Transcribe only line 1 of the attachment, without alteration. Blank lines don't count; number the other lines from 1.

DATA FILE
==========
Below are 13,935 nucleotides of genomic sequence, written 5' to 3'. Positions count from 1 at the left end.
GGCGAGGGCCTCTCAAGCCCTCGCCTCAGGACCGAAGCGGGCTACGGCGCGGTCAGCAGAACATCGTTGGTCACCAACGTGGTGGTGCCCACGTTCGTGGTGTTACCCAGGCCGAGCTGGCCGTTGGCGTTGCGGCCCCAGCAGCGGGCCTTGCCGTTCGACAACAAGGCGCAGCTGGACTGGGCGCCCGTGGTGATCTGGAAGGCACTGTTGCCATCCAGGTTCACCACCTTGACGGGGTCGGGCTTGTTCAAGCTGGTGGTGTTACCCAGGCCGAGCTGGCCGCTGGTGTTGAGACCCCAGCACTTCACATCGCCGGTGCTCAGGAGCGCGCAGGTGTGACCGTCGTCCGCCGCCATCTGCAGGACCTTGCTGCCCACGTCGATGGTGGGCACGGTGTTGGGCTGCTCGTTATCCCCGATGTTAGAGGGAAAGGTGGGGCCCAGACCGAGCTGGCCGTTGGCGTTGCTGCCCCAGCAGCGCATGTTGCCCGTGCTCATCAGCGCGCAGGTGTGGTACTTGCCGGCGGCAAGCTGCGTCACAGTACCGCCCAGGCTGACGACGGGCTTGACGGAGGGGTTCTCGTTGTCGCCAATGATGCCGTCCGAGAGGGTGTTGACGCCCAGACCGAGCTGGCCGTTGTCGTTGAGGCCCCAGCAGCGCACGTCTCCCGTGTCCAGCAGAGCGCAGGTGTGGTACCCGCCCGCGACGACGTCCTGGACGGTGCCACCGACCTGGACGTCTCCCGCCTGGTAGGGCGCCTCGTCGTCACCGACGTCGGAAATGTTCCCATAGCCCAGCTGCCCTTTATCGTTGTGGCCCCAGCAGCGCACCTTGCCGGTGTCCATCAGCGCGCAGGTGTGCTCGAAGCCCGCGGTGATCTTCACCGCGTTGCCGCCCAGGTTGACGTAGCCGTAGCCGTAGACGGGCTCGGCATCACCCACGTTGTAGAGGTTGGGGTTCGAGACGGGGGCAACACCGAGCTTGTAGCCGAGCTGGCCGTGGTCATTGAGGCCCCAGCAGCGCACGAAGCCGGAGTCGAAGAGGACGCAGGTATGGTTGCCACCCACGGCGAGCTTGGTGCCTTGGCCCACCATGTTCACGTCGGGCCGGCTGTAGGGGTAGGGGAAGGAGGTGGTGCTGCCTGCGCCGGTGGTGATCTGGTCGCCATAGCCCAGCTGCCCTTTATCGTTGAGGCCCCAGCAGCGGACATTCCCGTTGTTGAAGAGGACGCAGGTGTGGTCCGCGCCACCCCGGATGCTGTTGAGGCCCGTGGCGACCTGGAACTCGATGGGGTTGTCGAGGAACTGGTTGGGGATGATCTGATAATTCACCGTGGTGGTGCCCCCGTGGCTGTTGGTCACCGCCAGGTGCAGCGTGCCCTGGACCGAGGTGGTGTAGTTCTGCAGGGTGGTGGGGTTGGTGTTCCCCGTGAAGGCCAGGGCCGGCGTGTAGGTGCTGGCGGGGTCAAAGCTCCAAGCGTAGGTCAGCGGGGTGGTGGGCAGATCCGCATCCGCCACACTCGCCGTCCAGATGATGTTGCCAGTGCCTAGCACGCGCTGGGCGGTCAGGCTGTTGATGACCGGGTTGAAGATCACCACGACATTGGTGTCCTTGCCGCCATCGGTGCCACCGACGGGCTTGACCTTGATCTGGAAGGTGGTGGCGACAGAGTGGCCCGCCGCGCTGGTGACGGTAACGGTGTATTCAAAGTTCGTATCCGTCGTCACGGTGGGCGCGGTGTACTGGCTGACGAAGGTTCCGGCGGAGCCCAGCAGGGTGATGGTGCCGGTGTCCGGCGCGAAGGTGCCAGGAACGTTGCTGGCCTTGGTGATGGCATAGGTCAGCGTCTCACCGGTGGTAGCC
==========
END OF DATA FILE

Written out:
Below are 13,935 nucleotides of genomic sequence, written 5' to 3'. Positions count from 1 at the left end.